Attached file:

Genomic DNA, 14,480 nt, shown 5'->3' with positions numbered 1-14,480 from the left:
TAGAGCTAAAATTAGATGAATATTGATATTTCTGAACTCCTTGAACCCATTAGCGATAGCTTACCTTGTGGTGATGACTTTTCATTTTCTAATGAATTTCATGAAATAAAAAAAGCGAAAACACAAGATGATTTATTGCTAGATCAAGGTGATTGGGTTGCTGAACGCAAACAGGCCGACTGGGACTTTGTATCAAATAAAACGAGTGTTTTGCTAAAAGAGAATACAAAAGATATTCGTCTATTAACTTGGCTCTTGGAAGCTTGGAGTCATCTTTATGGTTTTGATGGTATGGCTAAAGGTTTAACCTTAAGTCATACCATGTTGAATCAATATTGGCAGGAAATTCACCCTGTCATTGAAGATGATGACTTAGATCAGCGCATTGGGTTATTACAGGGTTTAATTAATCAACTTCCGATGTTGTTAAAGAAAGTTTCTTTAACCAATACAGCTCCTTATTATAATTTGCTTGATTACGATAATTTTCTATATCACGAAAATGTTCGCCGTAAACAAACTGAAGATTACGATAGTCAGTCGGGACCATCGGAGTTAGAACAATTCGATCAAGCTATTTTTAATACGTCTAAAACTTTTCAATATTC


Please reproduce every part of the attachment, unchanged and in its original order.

Genomic DNA, 14,480 nt, shown 5'->3' with positions numbered 1-14,480 from the left:
TAGAGCTAAAATTAGATGAATATTGATATTTCTGAACTCCTTGAACCCATTAGCGATAGCTTACCTTGTGGTGATGACTTTTCATTTTCTAATGAATTTCATGAAATAAAAAAAGCGAAAACACAAGATGATTTATTGCTAGATCAAGGTGATTGGGTTGCTGAACGCAAACAGGCCGACTGGGACTTTGTATCAAATAAAACGAGTGTTTTGCTAAAAGAGAATACAAAAGATATTCGTCTATTAACTTGGCTCTTGGAAGCTTGGAGTCATCTTTATGGTTTTGATGGTATGGCTAAAGGTTTAACCTTAAGTCATACCATGTTGAATCAATATTGGCAGGAAATTCACCCTGTCATTGAAGATGATGACTTAGATCAGCGCATTGGGTTATTACAGGGTTTAATTAATCAACTTCCGATGTTGTTAAAGAAAGTTTCTTTAACCAATACAGCTCCTTATTATAATTTGCTTGATTACGATAATTTTCTATATCACGAAAATGTTCGCCGTAAACAAACTGAAGATTACGATAGTCAGTCGGGACCATCGGAGTTAGAACAATTCGATCAAGCTATTTTTAATACGTCTAAAACTTTTCAATATTC